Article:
Tuesday, July 9, 2013

There's No Place Like Home

It's official. Dr. Kent made his obligatory visit at 6:48 a.m. and pronounced me ready to go home as soon as the paperwork could be finalized, which should happen sometime around 8:30. He came bearing gifts, which was uncharacteristically kind of him. His wife, who has been my friend through all the ups and downs of my relationship with her son, had made three pajama/nightgown sets for me -- one for our warmer weather, one for our cooler weather, and one for in-between.  Her kindness is not at all surprising; I just wonder where she found the time to sew them, as she has five kids younger than Jared, and the youngest is just two, plus she's getting ready for the four-year-old's birthday party tomorrow.

The really peculiar thing was that he had bought a gift for me himself, presumably from the hospital gift shop. It isn't exactly age appropriate -- it's a stuffed animal -- but:  A) it's the thought that counts; B) I don't have any stuffed animals left from childhood because the few I was hanging onto were accidentally thrown out in our last move; and C) it's a panda -- black and white -- which blends in with the black, white, and pink motif of my bedroom. It's somewhat large, and cannot have been cheap, as hospital gift shops are known for virtual highway robbery when it comes to prices. The choice wasn't even a coincidence, as he commented on how he thought it would match my room. I don't think I've ever been given a present from a doctor who was my doctor as opposed to a doctor who's my relative and somewhat obligated. I was very touched by his generosity and thoughtfulness.

Instead of coming across like his usual cross between Vince Lombardi and Dr. Strangeglove, he was nice when giving me his instructions and actually acted as though he wants me to get better and not just like he doesn't want to have to be bothered with seeing me in his office or in the hospital again. He told me to call him at work or at home if I had any concerns, even if my parents were reluctant to do so.  I don't think he or hardly any other doctor except my shrink, Dr. Jeff, AKA Chairman Mao, has ever been nice to me when my parents weren't in the room. (Of course my uncles are nice, but they have to be because they're my uncles.) The whole experience rather took me by surprise.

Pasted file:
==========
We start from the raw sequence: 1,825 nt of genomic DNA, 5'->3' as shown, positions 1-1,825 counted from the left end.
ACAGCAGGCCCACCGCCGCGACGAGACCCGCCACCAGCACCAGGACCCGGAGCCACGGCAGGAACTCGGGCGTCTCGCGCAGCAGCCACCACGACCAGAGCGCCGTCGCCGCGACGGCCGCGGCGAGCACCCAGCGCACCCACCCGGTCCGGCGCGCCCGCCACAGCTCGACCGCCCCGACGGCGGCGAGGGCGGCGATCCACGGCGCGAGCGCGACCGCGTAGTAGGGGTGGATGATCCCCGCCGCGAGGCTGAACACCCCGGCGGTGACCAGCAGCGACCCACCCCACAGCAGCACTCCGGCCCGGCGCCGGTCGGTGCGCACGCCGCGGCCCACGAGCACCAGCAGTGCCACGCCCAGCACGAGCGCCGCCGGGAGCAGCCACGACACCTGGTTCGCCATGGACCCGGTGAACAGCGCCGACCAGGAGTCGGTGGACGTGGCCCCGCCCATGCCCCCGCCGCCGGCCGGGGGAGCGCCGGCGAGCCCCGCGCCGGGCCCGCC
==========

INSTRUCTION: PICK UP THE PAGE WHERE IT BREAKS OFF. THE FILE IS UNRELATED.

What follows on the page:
The director of nurses, a nice lady named Olive who's a friend of the family, sent my Aunt Joanne home at abut 6:00 when she came on duty. Olive said she'd run the hospital from my room and wouldn't let anyone give me anything to eat that she hadn't cooked and wouldn't allow any medication to be given to me until she had personally inspected it.

My breakfast has just arrived.  I'll eat it, and by the time I've finished, the paperwork for my release should be typed up and ready. This will be the first time I've ever signed my own release papers from a hospital, as I've always been a minor before. I usually insist on wearing real clothing home, but I've decided there's little point in it. I'll just pick out one of my new nightgowns and put it on. Then I'll be ready to get back into bed at home without changing again and needlessly tiring myself out. If someone thinks I'm being slovenly or lazy, he or she can take a flying leap into shark-infested waters. Sharks sightings have been reported off the coastlines of several of our local beaches.

I'll share a quick picture of my new panda. I haven't named him yet, but I will eventually. All my stuffed animals used to have names.

This is the newest addition to my family. I hope my dog is not jealous.


  1. Wow! You got the royal treatment at that hospital. It pays to know people in the medical business!

    Glad you're going home.

  2. I'm in my own ed. I've had my first nap and have eaten my first clown cone.